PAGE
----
Season 2003 Results and News
Race No. 7, Round 13
Date: 10 July 2005
Track: Monza/ITA (5,770 km)
British F3 International Series, Round 13, Monza, Italy
July 8th/10th 2005 © Lynne Waite and Stella-Maria Thomas

Weather: Sunny. Breezy.

Race Report:
There are many sorts of motor race, some more exciting than others. At Monza on Saturday afternoon the British F3 International Series boys gave us more excitement than we could possibly have asked for. This was a thriller of a race, a rollercoaster ride with no brakes, and probably one of the best races anywhere this or any other season. Coming to a track like Monza, where everything is about slipstreaming, and speed, there was always a chance we might get something special and the Italian Grand Prix track delivered in spades. However, before we could get as far as the race, some people were having dramas, and very uncomfortable ones at that. Adam Khan (Performance Racing) was still in the paddock when the fire extinguisher went off in the cockpit, covering him in extinguisher fluid, which apparently "smells awful". In many teams that would have been the end of his race, but Performance are resourceful and very, very quick when it comes to repair work. Before you could blink, they had the offending extinguisher removed, and a new one hooked up and armed. It was so fast that the officials had to check it after the race to make sure it was all present and correct. Khan would start the race from the back of the grid, which was no bad thing as it turned out. Also starting from the back was Salvador Duran (P1 Motorsport), the Mexican having had his National Class pole time disallowed for being in possession of a rear wing that was too tall.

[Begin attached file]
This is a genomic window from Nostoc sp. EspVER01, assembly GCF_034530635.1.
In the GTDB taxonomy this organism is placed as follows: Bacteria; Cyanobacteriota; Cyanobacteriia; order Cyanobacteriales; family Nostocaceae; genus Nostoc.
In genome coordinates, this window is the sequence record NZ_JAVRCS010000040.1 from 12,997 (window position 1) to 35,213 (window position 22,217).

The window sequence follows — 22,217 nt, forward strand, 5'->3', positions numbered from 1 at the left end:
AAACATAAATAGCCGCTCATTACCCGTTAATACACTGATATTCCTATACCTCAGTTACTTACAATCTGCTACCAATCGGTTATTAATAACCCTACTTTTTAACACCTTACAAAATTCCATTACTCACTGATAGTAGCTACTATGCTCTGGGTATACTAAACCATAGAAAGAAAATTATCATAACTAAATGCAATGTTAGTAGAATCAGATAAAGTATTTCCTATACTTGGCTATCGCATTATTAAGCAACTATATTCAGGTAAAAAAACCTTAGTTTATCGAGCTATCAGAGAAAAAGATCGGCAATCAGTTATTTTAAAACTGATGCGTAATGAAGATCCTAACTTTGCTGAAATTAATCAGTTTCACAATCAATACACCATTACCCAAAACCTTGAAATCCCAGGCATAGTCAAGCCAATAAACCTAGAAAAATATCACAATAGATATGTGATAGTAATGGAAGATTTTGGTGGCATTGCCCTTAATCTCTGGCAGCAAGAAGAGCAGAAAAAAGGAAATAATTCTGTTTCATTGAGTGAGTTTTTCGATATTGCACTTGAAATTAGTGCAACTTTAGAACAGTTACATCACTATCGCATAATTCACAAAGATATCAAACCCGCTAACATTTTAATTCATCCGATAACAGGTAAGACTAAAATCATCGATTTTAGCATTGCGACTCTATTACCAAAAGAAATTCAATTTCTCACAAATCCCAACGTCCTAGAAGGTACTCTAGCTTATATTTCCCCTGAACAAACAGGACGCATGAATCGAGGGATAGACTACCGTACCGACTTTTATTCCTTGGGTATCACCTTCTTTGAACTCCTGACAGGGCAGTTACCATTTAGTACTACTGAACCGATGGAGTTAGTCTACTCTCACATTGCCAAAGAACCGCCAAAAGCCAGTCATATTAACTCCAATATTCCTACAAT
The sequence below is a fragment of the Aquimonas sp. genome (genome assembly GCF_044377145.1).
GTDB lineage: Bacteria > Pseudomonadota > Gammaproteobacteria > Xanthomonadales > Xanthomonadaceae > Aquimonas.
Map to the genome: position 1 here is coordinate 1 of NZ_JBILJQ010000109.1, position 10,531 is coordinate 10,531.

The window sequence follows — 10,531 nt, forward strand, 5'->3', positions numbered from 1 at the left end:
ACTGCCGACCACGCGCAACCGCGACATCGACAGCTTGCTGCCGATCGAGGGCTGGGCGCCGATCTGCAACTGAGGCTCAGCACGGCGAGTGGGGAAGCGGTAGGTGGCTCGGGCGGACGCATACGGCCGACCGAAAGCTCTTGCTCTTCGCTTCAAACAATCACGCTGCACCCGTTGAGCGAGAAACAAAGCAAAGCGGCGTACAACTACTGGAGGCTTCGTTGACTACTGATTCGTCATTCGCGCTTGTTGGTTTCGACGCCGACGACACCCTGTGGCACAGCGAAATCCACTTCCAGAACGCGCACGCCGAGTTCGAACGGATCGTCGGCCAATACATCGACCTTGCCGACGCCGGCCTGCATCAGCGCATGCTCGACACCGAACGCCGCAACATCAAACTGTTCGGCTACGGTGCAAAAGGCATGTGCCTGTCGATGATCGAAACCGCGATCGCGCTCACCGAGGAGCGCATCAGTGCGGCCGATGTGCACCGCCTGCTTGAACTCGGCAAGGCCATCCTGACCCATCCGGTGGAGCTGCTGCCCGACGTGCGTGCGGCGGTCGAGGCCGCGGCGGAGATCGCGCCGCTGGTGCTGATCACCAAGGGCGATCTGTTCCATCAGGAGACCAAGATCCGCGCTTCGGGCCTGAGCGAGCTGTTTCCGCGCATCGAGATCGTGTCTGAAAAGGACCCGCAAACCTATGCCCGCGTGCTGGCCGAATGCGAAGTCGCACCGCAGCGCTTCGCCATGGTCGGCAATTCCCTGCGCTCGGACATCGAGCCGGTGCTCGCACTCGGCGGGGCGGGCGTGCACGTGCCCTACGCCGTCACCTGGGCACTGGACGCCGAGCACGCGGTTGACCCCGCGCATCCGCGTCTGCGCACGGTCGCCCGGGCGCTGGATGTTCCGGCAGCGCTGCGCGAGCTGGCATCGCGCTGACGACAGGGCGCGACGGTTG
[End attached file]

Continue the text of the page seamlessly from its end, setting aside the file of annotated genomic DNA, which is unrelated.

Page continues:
Not only did the race turn out to be incredibly exciting, but the track proved it bites as well. And the first person to be bitten was Marko Asmer (Hitech Racing), the Estonian getting it all wrong in the first corner. As he locked up and ended up sideways, the resulting ripple effect took out a number of other competitors, and severely affected the positions of a number of others. Asmer didn't do a lot to endear himself to his team when one of the people he managed to inadvertently push into the scenery turned out to be his team-mate, Tim Bridgman who was at least able to get going again. However, in the resulting mayhem, we also lost Ryan Lewis (T-Sport), Daniel Clarke (Double R Racing), James Walker (Fortec Motorsport) and Nick Jones (Team SWR) to the nearest available gravel traps. It wasn't a good start to the race, but the incredibly efficient marshals soon had everyone dragged to various places of safety, and the race was able to continue unabated. At the front, Alvaro Parente (Carlin Motorsport) made a terrific start, getting the drop on team-mate Charlie Kimball as they tore into the first bend, the Prima Variante. There was nothing Kimball could do but slot into second, and follow the Portuguese as the two of them quickly started to build up a substantial gap to the squabbling pack behind. It was probably the best place to be; that or at the back, as Christopher Wassermann (HBR Motorsport) was discovering, the Austrian in his first F3 race having bogged down at the start. It meant he didn't get a bird's-eye view of the melee which was building up behind Kimball. It was being headed by Bridgman, with Mike Conway (Fortec Motorsport) right behind him, and then an indistinct gaggle of Dallaras which contained Danilo Dirani (P1 Motorsport), Steven Kane (Promatecme F3) and Bruno Senna (Double R Racing), though not always in that order. It rather depended where you were on the circuit when they went past! It was a train that steadily built up, as well, or perhaps a better word would be unsteadily judging by the rapid slipstreaming that was going on; this was like watching the fastest Formula Ford race in the world.